IN THE DARK :: PÄRT/PALESTRINA
As with “In the Dark :: Tave(r)ner” in 2016, listeners were invited to wear blindfolds; in any case, the singers were hidden from view on an upper level of the gallery. Their cascading voices presented austere minimalism by the Estonian Arvo Pärt (b. 1935) which, in the second part of the programme, was contrasted with the buoyant Renaissance polyphony of Palestrina (c. 1525-1594). The programme ended with a locally-inspired “wildcard” – an invocation to the rain by Franco Prinsloo entitled “Pula, Pula!” It was almost as if someone was listening: As the final chords dissolved into nothingness, the faint sound of raindrops falling on darkened city streets permeated the silence.
• “Da Pacem Domine” (“Give peace in our time, O Lord”) – Arvo Pärt (b. 1935, Estonia)
• “Summa” – Arvo Pärt
• “The Deer’s Cry” – Arvo Pärt
• “Bogoróditse Djévo” – Arvo Pärt
• “Fratres” (“Brothers”) – Arvo Pärt*
• “Exsultate Deo” (“Sing joyfully unto God”) – Giovanni Pierluigi da Palestrina (c. 1525-1594, Italy)
• “Veni, Creator Spiritus” (“Come, Creator Spirit”) – Palestrina
• “Sicut Cervus” (“As the hart longs for the flowing streams”) – Palestrina
• “Pula, Pula!” (“Rain, Rain!”) – Franco Prinsloo (b. 1987, South Africa)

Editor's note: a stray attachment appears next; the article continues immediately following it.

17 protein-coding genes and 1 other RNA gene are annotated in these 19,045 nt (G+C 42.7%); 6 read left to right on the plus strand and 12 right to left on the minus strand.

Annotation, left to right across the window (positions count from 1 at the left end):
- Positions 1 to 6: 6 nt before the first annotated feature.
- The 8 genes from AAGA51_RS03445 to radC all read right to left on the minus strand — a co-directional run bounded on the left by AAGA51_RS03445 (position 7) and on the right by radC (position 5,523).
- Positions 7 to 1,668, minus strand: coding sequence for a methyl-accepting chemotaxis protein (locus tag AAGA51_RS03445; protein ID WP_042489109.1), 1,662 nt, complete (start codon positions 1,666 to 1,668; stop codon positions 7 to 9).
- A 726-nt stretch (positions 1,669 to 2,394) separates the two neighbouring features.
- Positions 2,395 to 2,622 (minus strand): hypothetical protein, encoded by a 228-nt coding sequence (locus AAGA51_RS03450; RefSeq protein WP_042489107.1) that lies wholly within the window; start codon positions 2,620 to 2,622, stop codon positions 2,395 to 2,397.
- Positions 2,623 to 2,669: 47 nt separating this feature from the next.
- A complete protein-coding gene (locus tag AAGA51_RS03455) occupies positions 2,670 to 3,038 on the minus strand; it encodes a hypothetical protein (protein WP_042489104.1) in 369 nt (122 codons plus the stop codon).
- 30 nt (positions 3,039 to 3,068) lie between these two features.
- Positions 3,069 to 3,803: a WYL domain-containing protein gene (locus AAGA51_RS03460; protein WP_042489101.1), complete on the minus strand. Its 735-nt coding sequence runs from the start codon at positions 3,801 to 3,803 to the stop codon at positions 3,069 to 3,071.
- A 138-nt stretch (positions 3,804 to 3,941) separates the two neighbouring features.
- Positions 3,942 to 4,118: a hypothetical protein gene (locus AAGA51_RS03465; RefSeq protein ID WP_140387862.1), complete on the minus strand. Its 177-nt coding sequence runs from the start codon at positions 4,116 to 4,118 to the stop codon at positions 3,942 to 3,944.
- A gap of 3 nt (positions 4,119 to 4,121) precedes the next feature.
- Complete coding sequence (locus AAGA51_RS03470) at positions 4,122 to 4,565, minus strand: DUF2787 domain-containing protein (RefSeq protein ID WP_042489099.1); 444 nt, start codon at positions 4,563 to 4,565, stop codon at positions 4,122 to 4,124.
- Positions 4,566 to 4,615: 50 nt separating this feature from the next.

* With Charles Mostert (first violin), Owen Rogers (second violin), Karen Hahne (viola), Hannes Holm (cello)
ABOUT THE COMPOSERS
Arvo Pärt (b. 1935, Estonia) is a pioneer of the style called “holy minimalism” along with contemporaries Henryk Górecki and John Tavener. His most performed instrumental works include “Spiegel im Spiegel” (featured in Northern Lights: A Baltic Voyage) and “Fratres”, which was played by a string quartet on 18 October. Pärt is known for his self-invented compositional technique called “tintinnabuli” and has written: “I have discovered that it is enough when a single note is beautifully played.” Arvo Pärt’s music is in part inspired by Gregorian chant which immediately suggests a suitable pairing with early polyphonic music.
Giovanni Pierluigi da Palestrina (c. 1525-1594) is considered by many to be the greatest composer of liturgical music of all time. An Italian Renaissance composer, Palestrina had a lasting influence on the development of church music. His output included over 100 masses and 300 motets. Born in Palestrina near Rome (hence his name), he lived until his late 60s – no mean feat in the 16th century.